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NASCO:Creating an effective website

A website is often the first thing people in the community and prospective members see when they look at your organization. A good, current website can be important for a co-op's public image, and can be an effective recruitment and organizing tool. But websites are also complicated and technical in ways that can make them hard to maintain. The following is a brief overview of what goes into a website, and what some options are for how to build one.

In some ways, the proliferation of "options" (there are a million ways to do it!) is one of the hardest parts of website building for beginners -- but even so, it's difficult to simplify, because there are many different needs. An organization like NASCO has different needs for its website than a 10 person community co-op or a cooperative business that wants to sell things online.

Agenda

  • Intros/late arrivals: 15 min.
  • 30 min presentation
  • 30 min discussion
  • 15 min wrap up


What is a website?

A website consists of three parts: a domain name (like nasco.coop or cultivate.coop), the pages and files (that's the stuff you see when you go to the site), and a host (also called "server", this is the computer that we connect to when we visit the website).

Domain names

Domain names are unique names that are registered on a first-come, first-serve basis by private companies that have been empowered by ICANN (the corporation that various governments have agreed gets to let decide these things) to resell registrations. A domain name consists of a top-level domain (the .com, .org, or .coop part) and your chosen name (the nasco or cultivate or bsc part). Choosing a name can be a difficult task -- for example, Boston Community Cooperatives aggonized over variants of bostoncommunitycoops.org (too long), bostoncommunity.org (too vague), bostoncoops.org (already taken), before finally settling on bcc.coop (short, but acronymized and expensive).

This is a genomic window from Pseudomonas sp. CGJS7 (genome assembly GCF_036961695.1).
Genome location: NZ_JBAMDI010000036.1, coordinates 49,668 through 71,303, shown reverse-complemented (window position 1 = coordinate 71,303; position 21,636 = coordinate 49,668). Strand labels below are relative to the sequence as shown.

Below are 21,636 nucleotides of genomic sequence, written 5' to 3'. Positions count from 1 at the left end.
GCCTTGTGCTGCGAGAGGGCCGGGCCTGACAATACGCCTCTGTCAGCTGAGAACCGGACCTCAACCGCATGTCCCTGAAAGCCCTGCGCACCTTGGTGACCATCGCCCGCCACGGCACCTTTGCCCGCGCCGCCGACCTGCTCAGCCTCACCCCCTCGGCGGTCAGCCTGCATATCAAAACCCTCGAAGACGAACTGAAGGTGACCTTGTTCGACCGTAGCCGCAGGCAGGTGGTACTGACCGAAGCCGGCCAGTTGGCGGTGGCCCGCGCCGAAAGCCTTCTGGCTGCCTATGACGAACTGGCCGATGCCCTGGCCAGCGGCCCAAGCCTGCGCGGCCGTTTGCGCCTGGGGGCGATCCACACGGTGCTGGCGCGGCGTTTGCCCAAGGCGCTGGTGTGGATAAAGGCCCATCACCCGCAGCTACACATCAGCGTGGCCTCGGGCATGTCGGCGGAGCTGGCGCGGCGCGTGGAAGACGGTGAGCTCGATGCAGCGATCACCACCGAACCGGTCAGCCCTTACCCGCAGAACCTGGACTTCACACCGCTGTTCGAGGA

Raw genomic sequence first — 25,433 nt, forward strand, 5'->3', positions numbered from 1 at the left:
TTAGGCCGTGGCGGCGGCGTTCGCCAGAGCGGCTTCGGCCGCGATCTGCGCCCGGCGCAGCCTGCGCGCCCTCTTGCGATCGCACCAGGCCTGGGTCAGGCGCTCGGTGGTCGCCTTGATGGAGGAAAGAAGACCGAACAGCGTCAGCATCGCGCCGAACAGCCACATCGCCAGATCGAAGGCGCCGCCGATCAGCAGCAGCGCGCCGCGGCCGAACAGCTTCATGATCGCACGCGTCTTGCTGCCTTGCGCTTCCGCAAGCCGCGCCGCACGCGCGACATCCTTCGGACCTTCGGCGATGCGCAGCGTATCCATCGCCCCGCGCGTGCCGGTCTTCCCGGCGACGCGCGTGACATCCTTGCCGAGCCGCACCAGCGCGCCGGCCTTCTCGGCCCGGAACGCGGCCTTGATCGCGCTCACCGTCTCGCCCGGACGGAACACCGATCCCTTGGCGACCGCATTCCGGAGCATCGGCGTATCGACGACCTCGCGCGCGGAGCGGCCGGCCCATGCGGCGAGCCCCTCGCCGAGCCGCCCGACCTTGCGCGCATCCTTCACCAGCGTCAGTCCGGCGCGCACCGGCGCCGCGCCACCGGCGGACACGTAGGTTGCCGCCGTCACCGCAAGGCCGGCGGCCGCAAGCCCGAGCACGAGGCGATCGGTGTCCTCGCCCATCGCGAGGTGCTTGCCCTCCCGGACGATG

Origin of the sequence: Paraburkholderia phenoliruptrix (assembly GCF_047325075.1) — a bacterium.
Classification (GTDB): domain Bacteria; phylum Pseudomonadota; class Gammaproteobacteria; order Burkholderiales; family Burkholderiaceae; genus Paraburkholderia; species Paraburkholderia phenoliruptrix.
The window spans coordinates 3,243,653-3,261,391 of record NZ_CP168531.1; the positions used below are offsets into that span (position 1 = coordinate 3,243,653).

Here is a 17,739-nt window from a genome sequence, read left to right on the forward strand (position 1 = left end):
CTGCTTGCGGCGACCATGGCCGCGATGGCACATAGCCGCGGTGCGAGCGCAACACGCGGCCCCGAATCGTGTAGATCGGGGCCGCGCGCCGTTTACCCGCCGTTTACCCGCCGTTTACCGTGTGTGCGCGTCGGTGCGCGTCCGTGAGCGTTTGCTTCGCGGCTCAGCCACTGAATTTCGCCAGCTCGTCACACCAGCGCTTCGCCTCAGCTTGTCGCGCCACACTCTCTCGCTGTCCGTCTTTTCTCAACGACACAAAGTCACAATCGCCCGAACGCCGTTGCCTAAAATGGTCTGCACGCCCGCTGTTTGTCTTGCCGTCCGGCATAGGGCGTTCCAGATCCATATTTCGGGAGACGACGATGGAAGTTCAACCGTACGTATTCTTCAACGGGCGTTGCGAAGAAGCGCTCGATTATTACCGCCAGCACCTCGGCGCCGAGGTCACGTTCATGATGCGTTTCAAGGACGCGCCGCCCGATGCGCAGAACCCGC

Registering a name costs an annual fee that varies depending on which top-level domain extension it uses. Unless you're buying an already-registered domain name from a private party, the names itself all cost the same -- but the extension changes the price. A .com or .org runs around $7-10 dollars; .coop is closer to $90. Some web hosts such as wordpress.com will register a domain for you, but they usually charge higher than market rates.

You can also rely on a harder-to-use and remember, but free name provided by your hosting service -- it might look like sites.google.com/site/MyCoop or mycoop.wordpress.com. The upside is this is free; the downside is it ties you to a single hosting provider (such as google or wordpress) and any links to your site will break if you changed providers. That's like having a phone number where you could never change carriers -- your friends' contact lists would be broken.

Once you have a domain name, it needs to be connected to your hosting provider. This can be complex, but the host usually provides instructions for how to do it.

Pages and files

The pages and files are the things you see and interact with when you go to a webpage. While there are an almost infinite variety of different ways these pages get built, we can broadly categorize them into three groups:

  • Files you compose, then upload: Also called "static" files. These are usually the cheapest type of files to host (not counting free providers like google sites), but also don't support features like blogging, comments, or contact forms. Pages are composed using a tool like iWeb (Mac only), Kompozer, Amaya, Dreamweaver, etc. Once composed, the files are uploaded to the host.
    • Pros: Most technologically simple. Usually cheap to host. Easy to change hosting providers if you're unsatisfied with one.